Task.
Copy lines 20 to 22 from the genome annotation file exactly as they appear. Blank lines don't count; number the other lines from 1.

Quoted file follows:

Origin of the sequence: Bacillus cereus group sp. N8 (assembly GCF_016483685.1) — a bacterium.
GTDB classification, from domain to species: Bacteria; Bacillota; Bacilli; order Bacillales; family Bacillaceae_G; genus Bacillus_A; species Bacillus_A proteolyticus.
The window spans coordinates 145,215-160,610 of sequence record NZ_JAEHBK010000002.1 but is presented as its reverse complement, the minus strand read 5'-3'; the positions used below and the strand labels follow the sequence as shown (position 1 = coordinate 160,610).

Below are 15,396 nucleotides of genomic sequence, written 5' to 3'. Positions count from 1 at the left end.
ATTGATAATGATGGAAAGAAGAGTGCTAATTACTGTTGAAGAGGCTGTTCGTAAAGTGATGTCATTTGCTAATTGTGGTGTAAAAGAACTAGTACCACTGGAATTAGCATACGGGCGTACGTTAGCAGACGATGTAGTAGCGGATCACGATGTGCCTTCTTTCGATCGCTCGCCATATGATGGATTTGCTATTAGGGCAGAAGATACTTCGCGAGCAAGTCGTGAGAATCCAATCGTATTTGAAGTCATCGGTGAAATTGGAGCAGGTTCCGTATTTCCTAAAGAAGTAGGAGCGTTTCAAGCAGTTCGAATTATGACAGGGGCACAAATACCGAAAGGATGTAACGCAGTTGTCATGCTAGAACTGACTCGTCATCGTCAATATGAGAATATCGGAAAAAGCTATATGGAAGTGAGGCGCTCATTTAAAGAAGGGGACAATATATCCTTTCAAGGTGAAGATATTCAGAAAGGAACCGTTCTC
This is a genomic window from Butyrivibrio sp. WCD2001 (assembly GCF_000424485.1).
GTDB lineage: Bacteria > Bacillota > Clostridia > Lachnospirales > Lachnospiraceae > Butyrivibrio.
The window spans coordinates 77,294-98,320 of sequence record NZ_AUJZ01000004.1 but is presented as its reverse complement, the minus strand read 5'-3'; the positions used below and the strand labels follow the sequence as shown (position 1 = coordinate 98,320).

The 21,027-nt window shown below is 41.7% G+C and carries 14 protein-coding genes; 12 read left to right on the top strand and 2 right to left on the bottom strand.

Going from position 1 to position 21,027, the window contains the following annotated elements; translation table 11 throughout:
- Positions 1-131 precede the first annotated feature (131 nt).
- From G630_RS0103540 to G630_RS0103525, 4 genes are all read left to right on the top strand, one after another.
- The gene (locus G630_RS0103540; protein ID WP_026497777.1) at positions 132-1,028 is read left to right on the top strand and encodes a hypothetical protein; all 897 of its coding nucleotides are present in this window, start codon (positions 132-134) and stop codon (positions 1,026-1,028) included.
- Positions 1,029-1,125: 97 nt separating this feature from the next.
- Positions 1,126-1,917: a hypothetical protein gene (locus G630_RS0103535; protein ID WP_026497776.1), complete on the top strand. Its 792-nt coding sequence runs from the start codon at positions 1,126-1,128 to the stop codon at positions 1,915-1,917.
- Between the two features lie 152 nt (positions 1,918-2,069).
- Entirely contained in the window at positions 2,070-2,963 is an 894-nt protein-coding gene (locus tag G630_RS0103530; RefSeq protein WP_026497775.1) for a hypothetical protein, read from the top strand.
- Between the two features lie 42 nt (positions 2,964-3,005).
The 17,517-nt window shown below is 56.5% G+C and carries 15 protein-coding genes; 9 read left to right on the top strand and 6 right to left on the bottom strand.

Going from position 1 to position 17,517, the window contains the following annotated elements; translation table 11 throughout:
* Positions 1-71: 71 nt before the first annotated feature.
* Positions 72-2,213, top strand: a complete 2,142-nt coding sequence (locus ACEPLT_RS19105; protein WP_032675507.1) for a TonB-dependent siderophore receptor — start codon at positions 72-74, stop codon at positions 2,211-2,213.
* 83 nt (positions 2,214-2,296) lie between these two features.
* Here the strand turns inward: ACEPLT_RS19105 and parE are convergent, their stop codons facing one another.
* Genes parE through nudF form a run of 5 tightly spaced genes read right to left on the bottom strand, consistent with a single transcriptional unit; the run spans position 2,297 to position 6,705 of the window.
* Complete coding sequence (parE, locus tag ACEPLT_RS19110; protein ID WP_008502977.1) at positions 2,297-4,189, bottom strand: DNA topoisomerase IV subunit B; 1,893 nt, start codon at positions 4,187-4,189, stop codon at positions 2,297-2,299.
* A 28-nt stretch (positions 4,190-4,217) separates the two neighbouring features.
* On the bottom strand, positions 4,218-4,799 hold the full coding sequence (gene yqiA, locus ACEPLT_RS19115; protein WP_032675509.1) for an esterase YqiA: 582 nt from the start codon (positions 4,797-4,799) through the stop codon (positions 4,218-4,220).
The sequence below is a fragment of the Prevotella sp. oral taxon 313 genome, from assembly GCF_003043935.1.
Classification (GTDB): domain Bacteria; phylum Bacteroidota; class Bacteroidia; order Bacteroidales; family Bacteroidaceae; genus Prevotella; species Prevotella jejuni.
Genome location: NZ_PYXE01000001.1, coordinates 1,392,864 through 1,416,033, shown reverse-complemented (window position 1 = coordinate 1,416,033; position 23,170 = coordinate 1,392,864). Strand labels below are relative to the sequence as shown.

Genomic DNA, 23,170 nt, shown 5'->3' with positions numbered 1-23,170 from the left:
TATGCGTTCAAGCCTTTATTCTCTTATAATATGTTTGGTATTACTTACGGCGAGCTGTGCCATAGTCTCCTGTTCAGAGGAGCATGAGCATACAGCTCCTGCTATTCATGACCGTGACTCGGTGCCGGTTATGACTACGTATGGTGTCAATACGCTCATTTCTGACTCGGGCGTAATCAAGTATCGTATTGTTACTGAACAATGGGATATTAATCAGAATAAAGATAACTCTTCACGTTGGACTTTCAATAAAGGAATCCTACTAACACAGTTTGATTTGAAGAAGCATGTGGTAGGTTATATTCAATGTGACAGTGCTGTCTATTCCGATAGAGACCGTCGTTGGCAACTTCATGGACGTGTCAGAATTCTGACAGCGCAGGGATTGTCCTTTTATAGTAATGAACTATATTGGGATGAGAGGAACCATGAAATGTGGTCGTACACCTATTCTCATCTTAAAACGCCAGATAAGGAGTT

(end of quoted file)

Going from position 1 to position 17,517, the window contains the following annotated elements; translation table 11 throughout:
* Positions 1-71: 71 nt before the first annotated feature.
* Positions 72-2,213, top strand: a complete 2,142-nt coding sequence (locus ACEPLT_RS19105; protein WP_032675507.1) for a TonB-dependent siderophore receptor — start codon at positions 72-74, stop codon at positions 2,211-2,213.